Forgiveness is the healer. It is the cure. It’s the first thing you need to do to stop the venom from taking hold. So, if you’re having difficulties dealing with the pain of hurts and wrongs done to you, forgive – it’s your single best defense. If you forgive, it’s only a matter of time before you heal. But let’s get this straight, to forgive doesn’t mean you’re condoning your partner’s actions. It means surrendering yourself to your feelings and freeing YOURSELF. It means you chose to carry the pain of the situation no longer. It means you are choosing peace and allowing yourself to be released, to be free and to move on mentally, emotionally and sometimes even physically.

You can begin to forgive your partner by holding the intention of seeing the positive aspects of them. Undeniably, when we’re in the middle of a situation or feel deeply wounded, we can struggle to find any positive aspects of it. While you may feel there are no positive aspects to your partner or the particular situation and you may not be able to work out what to do to make you feel better, you always can figure out how it is you would like to FEEL. You know you would rather feel happy than sad, peace than anger, loving than unforgiving. There is so much that you have gone through in your life that has brought you to the place of knowing what you like better.

The ‘Positive Aspects’ technique is a way of allowing you to raise your feelings and emotions about your partner and the situation to quickly bring you to a place of feeling good and forgiving. This is a useful skill for using now and in any future situations, because when you have positive thoughts, feelings and emotions and you’re feeling better more of the time, more things that you believe to be good will bleed into your relationship and other aspects of your life.

The 5 step ‘Positive Aspects’ technique goes like so:

1. On the top of the page of a piece of paper, write the name of your partner or a brief description of the situation

2. As you focus on their name or description you have written, ask yourself these questions: What do I like about my partner/ this situation? What good feelings do I get from my partner/ this situation? What are the positive aspects of my partner/this situation?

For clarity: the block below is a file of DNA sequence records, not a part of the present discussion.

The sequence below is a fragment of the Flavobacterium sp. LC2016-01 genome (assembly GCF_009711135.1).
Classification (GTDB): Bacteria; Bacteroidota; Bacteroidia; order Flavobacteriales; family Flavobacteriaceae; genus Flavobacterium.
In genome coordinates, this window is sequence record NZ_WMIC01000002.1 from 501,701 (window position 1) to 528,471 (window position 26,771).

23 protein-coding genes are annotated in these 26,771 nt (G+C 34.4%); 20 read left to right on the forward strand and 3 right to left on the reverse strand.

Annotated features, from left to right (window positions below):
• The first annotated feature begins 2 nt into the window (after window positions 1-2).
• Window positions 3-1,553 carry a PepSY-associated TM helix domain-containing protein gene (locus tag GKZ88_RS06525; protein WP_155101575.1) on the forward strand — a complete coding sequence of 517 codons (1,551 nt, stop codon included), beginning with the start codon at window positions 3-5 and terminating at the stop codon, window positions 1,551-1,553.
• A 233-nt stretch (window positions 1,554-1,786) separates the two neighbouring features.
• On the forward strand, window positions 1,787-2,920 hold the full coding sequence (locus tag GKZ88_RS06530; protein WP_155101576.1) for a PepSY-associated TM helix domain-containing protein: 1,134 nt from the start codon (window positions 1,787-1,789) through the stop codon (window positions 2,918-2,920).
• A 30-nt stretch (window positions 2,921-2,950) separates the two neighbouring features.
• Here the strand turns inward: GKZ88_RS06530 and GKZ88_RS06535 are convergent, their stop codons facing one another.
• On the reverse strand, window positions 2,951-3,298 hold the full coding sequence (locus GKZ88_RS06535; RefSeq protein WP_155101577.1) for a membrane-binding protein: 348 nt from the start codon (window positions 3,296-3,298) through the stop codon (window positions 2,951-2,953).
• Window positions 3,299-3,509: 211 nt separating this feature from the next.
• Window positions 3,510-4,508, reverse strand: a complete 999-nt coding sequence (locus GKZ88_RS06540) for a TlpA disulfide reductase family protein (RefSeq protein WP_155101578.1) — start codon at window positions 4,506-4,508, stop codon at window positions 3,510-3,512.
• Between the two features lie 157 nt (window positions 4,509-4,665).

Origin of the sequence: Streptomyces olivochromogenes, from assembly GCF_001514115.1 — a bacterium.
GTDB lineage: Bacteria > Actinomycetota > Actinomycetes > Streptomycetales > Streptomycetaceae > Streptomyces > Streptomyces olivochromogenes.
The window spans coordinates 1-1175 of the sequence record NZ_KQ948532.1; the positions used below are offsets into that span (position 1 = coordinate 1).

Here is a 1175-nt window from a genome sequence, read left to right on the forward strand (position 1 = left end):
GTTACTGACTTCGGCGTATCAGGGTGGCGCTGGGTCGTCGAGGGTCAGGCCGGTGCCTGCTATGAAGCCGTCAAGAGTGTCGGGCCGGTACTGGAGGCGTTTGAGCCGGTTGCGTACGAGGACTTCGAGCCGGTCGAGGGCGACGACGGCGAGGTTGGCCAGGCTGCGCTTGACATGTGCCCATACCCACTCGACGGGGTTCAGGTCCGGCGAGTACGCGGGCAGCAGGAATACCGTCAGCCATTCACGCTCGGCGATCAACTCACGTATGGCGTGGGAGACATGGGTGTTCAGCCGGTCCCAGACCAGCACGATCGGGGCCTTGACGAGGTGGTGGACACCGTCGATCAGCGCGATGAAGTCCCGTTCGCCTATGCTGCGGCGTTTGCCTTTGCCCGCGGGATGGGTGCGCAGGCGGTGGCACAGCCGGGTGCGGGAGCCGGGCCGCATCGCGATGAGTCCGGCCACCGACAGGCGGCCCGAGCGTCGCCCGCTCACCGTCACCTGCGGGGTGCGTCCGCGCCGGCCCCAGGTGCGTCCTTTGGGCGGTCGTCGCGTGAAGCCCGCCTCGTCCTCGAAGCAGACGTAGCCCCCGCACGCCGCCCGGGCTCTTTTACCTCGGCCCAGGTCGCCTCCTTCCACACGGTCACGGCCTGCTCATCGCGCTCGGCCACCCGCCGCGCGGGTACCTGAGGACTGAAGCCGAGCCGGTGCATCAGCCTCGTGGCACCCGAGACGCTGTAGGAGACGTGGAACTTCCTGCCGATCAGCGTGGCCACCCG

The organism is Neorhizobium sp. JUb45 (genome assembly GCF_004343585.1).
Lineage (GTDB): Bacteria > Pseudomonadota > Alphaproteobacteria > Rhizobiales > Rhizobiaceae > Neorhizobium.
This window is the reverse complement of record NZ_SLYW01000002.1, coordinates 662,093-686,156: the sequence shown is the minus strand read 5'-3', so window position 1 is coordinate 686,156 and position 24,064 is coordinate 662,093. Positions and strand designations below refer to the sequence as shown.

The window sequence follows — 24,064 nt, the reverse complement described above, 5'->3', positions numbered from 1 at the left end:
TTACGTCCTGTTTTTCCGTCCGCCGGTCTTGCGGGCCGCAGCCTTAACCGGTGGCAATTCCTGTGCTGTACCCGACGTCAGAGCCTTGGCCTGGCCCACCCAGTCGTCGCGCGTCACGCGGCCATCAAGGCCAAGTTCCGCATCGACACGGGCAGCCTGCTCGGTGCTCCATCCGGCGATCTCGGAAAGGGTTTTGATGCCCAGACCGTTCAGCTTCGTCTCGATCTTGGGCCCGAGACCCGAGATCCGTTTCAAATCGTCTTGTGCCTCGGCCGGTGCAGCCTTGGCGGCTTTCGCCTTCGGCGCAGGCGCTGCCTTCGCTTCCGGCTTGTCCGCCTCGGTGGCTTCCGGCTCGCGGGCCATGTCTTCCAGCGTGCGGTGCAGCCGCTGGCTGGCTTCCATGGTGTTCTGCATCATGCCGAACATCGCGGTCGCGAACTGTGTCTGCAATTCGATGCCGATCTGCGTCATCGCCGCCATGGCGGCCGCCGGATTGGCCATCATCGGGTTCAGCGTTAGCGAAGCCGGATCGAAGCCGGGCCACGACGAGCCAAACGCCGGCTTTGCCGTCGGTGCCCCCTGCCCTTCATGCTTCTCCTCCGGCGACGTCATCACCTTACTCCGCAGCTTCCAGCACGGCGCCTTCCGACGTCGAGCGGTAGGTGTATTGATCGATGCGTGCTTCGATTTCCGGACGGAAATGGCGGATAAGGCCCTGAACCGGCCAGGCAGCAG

3. Then, gently and easily, begin writing down the thoughts that come to you in response to your questions. Let them flow through you onto your paper

4. Write as long as the feelings flow and then read what you have written and enjoy your own words

5. The next day, read what you wrote the day before and if new thoughts come to you about the person or situation, add to it. Continue this process daily, ideally at the beginning of each day for a full week or even longer if you feel it’s benefiting you and keeping you feeling positive and good.

Remember, forgiveness also includes forgiving yourself for unkind thoughts about you. If you’re feeling very critical about yourself and not liking yourself and continually focusing upon the negative aspects of your own experience, then what happens is you begin to see in your partner many of the same things. This spiral of negativity becomes your life experience, where the things that you like least in yourself are the things that you like least in your partner.

You will be amazed at the ripple effect an ounce of forgiveness can have in your life and in your relationship. Once you apply the art of forgiveness, a whole new world of possibilities for you and your partner opens up.